On June 12, 2018, the National Assembly adopted amendments to the Act Respecting Labor Standards to facilitate work-family balance. Many of the changes to the Act directly affect employees. However, some aspects have a greater impact on employers.
Leave granted to employees has been the subject of several changes during the revision of labor standards. For example, paid annual vacation has been modified from two weeks to three weeks following three (3) years of continued service. In addition, two (2) days off due to illness, accident or a family obligation, must be paid. Also, the vacation pay percentage on each pay became legal as of June 12, 2018 with regard to seasonal workers.
Concerning statutory holidays, the employer now has the option of choosing between paying compensation or granting compensatory leave to an employee for whom a holiday does not coincide with a day normally worked.
Changes in labor standards have also introduced the notion of caregivers in order to accommodate employees and their families. Effective January 1, 2019, two (2) days per year will be paid to care for a close relative who has a critical illness. To be considered a caregiver, a certificate is required from a professional employee in the Health and Social Services Sector. In the event of death of a relative of the immediate family, two (2) of the five (5) days off will be paid.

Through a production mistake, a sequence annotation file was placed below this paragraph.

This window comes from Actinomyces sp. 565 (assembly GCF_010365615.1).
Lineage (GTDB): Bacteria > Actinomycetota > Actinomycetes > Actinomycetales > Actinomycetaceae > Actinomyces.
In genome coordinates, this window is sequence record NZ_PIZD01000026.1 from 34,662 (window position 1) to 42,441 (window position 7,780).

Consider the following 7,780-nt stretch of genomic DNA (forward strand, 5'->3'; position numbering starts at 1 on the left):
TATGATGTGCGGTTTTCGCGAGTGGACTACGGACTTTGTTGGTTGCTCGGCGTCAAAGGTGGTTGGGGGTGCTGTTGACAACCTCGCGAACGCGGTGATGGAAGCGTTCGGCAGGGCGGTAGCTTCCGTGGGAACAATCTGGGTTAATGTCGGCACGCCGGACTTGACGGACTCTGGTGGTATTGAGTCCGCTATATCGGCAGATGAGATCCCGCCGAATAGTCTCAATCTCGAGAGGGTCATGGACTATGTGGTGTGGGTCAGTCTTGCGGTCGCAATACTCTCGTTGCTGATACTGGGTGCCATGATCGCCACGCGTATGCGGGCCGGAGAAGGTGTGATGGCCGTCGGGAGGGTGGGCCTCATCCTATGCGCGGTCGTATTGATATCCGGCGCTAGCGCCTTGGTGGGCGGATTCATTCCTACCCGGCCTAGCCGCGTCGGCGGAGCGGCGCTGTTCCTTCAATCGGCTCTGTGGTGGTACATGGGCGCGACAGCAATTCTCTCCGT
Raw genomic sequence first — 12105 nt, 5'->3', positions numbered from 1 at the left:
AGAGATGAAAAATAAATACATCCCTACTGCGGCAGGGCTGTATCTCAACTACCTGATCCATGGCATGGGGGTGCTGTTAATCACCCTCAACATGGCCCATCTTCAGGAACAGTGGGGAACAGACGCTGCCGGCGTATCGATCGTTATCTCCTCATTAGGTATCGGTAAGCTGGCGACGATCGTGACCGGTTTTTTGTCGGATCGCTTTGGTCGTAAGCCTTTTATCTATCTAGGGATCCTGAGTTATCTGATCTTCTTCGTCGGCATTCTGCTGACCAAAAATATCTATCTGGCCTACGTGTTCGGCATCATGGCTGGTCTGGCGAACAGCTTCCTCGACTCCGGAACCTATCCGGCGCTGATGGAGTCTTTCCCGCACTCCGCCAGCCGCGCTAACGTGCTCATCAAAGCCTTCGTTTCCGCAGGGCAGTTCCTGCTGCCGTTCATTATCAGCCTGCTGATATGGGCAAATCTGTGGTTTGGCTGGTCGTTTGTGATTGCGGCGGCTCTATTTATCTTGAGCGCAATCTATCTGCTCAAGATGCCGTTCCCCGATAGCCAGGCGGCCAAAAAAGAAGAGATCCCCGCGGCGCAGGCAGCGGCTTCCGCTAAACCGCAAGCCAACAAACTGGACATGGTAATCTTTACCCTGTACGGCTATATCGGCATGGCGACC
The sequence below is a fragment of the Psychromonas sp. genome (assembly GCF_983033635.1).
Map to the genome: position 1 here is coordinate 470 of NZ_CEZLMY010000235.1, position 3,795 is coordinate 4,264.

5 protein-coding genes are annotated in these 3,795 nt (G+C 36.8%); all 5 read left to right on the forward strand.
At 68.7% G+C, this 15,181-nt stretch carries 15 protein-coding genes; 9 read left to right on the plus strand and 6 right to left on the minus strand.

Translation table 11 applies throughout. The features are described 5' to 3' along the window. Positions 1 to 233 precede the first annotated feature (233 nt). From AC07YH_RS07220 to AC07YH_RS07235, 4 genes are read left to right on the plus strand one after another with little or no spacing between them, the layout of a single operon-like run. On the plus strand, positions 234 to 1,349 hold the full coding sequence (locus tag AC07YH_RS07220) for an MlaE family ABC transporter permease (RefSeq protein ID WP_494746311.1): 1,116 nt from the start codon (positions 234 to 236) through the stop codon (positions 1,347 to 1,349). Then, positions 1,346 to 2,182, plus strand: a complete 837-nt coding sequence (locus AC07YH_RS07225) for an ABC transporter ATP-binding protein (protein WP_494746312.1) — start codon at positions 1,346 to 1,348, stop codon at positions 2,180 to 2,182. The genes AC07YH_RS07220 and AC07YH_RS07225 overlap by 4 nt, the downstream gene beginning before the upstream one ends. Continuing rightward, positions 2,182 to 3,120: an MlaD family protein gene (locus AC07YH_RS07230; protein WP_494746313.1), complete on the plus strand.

According to the new revision of the Act Respecting Labor Standards, an employer does not have the right to compel his employee to work more than two (2) additional hours a day. To that effect, when an employee has not been informed at least five (5) days in advance of his work schedule, he has the right to decline work. As for alternative work schedules, it can be done over a period of four (4) weeks without exceeding ten (10) hours of work per day and there must be a written agreement between the employer and the employee.
However, there are exclusions that do not apply to student athletes, construction workers and senior managers.
In closing, the Government issued an obligation to employers to put in place a policy to prevent psychological harassment and the handling of complaints.